That’s why, when we made the difficult, but responsible, decision to close our system, we knew that our story time crowd would be hit particularly hard. But we refused to settle for “that’s just the way it is right now.”
On Tuesday, March 31, the first of our online story times aired. It featured The Professor, a character played by Brian Hull, head of the library’s resident puppet troupe, Wishing Chair Productions.
Even without the benefit of the full stage and sound system he normally enjoys, Hull still delivered an uplifting experience. The event drew more than 2,400 views and reached more than 9,500 people, with dozens of comments from viewers offering praise, thanks, and encouragement.
Today, Hull continues sharing his love of storytelling with his online audience every Tuesday. Recently, he welcomed special guest Ketch Secor of Old Crow Medicine Show on his show, engaging 2,586 and reaching 8,559 people.
And he’s far from alone. Across our system, our team of librarians have moved story time to the digital domain. With a variety of programming now streaming every week through NPL Universe, our patrons continue to experience the joy of sharing a story with their little ones.
It may not replace our in-person events, but for fans of story time, it’s a close second.
A Helping Hand with Homeschool
With the majority of schools closed across the country, many parents and caregivers now find themselves serving as their children’s primary teacher. For people not used to shouldering the responsibilities that teachers typically have, the change has been drastic.
That’s why we decided to lend a helping hand.
Home School Friends, a weekly program to help homeschool families explore different subjects, was already popular at NPL, even before the onset of COVID-19. With the start of the quarantine, Katie Hall, children’s librarian and coordinator for Homeschool Friends, took the program online.
For the past few weeks, Hall has been engaging her families over Zoom. Together, they explore diverse topics like song and dance, foods, fairy tales, and more from around the world. Meanwhile, the kids who attend are delighted with show-and-tell, sharing their favorite toys, pets, people, and more with each other.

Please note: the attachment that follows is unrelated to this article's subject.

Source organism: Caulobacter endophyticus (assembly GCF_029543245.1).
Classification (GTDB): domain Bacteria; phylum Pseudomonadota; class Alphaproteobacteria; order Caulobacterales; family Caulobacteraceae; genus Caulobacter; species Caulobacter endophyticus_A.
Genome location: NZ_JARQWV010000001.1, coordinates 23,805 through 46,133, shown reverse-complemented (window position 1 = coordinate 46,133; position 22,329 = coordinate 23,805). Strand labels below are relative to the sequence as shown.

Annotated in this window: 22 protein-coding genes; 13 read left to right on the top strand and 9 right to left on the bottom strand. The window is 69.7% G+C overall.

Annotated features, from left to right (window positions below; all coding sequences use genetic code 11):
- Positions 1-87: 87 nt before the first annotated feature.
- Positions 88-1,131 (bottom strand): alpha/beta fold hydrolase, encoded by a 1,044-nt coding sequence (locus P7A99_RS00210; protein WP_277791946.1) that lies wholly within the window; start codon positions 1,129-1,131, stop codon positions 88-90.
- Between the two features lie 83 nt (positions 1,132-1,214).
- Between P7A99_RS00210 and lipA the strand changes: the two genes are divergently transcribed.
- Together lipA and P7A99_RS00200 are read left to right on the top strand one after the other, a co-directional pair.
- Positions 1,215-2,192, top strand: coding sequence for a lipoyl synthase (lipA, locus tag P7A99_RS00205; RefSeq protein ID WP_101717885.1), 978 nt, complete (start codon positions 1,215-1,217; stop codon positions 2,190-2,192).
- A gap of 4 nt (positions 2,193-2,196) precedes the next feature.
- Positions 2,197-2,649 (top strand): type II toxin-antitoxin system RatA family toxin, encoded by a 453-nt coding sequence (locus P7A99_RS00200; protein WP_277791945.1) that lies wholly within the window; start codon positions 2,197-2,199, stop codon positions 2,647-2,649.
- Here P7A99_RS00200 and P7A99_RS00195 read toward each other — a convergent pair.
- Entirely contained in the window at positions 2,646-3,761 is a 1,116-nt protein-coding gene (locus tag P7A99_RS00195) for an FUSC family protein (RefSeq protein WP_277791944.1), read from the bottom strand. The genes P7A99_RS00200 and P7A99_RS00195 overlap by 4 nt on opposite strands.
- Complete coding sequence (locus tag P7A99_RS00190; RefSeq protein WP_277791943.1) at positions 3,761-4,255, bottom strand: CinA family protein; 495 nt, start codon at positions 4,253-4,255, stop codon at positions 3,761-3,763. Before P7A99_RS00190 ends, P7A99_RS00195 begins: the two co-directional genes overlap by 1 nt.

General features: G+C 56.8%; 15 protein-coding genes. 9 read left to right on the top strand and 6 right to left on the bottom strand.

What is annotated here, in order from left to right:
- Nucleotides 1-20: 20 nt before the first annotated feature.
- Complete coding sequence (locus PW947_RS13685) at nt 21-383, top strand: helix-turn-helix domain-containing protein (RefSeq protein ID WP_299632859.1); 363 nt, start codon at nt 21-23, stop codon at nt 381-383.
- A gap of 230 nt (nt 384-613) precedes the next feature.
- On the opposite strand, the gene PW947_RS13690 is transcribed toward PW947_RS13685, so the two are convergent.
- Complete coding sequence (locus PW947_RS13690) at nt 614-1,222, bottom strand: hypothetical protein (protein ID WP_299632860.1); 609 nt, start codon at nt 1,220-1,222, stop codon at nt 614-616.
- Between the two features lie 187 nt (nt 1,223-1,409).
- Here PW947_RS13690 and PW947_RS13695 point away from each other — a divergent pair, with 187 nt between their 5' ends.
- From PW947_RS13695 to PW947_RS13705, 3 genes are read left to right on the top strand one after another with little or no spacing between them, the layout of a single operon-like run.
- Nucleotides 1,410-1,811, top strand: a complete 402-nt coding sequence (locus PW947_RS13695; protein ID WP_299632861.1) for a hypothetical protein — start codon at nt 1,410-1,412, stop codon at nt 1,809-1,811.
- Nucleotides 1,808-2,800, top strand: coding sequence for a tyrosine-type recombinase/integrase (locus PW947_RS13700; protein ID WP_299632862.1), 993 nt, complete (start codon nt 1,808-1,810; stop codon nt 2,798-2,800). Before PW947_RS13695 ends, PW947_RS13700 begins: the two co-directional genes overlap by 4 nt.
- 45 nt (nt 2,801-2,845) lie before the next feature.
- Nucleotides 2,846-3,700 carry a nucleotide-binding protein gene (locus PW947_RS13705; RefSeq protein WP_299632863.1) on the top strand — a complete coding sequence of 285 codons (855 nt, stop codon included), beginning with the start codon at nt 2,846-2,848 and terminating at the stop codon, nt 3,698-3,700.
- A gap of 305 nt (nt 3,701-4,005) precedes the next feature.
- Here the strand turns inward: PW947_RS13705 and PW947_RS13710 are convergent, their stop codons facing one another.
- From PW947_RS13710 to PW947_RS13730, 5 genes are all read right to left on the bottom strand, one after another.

Thus far, between six to eight families, and about 15 children, attend each Zoom meeting. Parents have expressed their thanks to Hall for not only remembering their homeschool families, but giving them something novel to look forward to every week.
Standing Together, No Matter the Distance
These are just a few of the things our library has done to help Nashville keep on its feet, but it certainly isn’t everything. From taking programs online, to simply calling to check on our library families, there are countless examples of how NPL is helping our city weather these unparalleled events.
But no matter how much we’ve done, we can’t take all the credit. Nashville is a city filled with resolute, optimistic people. Their determination to endure whatever life throws at them with a smile gives us all the inspiration we need to do what we do best — provide the great, modern library they deserve.
While we may be socially distanced now, NPL and our community have never been closer. We will continue to be there for them, serving however we can, until this crisis has passed, and far beyond.